Lent 2020

Vincentians offer daily videos for Lent

The Eastern Province of the Vincentian Fathers and Brothers has put together a series of short videos with a lay person, religious or priest offering their reflection on each of the days of Lent.

Silence is Lenten antidote to week’s turmoil

Effie Caldarola observes the roil of news both profound and sublime in just the first week of Lent. The season calls us to seek God in quiet, in Scripture, and in the encounters with others each day.

The desert of Lent reveals God’s footprints

Eric Tamney, a seminarian from St. Charles Borromeo Seminary in Wynnewood, shares with Inside CatholicPhilly.com how the temptation of Christ calls us to focus us on our relationship with the Father.

Take time for silent prayer in a noisy world

As Jesus did, so we need to get away -- pop into a dimly lit church, walk in a quiet park, sit silently with a cup of coffee in a corner of the house. Sister Nancy Usselmann says Lent is the perfect time to recommit to daily prayer.

A spectacular Lenten failure

Connie Poulos had a plan to spend an extra 30 minutes a day with Jesus in prayer until her busy schedule squeezed out that time. So she met Jesus in the cross and made him part of her everyday life.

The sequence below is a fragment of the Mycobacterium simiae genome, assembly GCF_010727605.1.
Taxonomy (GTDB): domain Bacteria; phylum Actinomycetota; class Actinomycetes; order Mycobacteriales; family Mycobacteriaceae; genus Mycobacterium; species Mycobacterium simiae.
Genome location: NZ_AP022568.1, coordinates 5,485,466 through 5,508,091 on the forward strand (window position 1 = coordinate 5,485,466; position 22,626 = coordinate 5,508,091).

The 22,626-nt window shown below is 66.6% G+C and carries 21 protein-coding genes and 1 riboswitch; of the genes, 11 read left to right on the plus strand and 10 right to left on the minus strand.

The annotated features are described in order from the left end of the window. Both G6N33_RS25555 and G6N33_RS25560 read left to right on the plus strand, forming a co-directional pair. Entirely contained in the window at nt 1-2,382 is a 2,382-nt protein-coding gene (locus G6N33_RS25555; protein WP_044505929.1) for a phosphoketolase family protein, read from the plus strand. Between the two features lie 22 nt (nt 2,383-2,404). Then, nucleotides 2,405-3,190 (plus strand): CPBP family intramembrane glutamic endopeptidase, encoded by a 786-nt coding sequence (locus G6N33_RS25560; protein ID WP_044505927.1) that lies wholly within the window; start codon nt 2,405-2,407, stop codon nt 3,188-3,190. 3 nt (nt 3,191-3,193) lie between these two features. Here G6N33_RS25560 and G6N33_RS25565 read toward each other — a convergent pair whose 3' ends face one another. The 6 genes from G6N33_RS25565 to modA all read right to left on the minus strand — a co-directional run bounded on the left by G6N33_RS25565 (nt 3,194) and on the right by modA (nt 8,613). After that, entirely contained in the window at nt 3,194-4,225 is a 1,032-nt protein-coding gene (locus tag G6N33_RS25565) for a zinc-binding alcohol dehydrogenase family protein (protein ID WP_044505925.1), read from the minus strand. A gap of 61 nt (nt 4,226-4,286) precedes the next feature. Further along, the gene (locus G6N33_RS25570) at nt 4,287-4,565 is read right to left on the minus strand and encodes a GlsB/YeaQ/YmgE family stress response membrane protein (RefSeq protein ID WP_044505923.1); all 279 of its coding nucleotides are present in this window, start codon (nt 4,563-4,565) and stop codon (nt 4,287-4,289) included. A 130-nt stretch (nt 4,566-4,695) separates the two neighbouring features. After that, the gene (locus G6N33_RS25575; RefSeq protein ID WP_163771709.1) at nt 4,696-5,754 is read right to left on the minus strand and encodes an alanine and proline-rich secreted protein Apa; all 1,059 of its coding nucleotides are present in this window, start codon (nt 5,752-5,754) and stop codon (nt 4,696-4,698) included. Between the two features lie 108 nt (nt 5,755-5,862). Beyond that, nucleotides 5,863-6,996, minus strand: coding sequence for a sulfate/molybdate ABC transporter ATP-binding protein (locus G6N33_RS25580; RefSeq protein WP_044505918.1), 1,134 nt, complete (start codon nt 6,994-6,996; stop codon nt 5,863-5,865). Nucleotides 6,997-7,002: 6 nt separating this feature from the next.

Ashes we cannot see should start a revolution this Lent

The point of Ash Wednesday is that others can see our ashes, but we cannot, writes Father Eric Banecker, who calls for "Copernican Revolution" of the church and ourselves, to prayer and action.

Archbishop Perez’s pastoral message on the season of Lent

As they begin the journey to Easter, Archbishop Nelson J. Perez encourages the faithful to keep their eyes "fixed on the outstretched arms of Christ crucified and Christ the merciful."

There’s ‘something about the ashes,’ says Archbishop Perez

Addressing some 2,000 Ash Wednesday Mass attendees at the Cathedral Basilica of SS. Peter and Paul, Archbishop Nelson Perez described Lent as "an incredible season of grace and blessing."

Ash Wednesday, my best birthday ever

When your special day coincides with the start of Lent, dessert is off the table -- but some much-needed perspective is on the menu, writes Gina Christian.

Lent isn’t what you think, and you’re not in it alone

Many Catholics deny themselves a "Lent well spent" by forgetting that "we’re weak together, and we can become stronger together," said Father Dennis Gill, director of the archdiocesan Office for Divine Worship.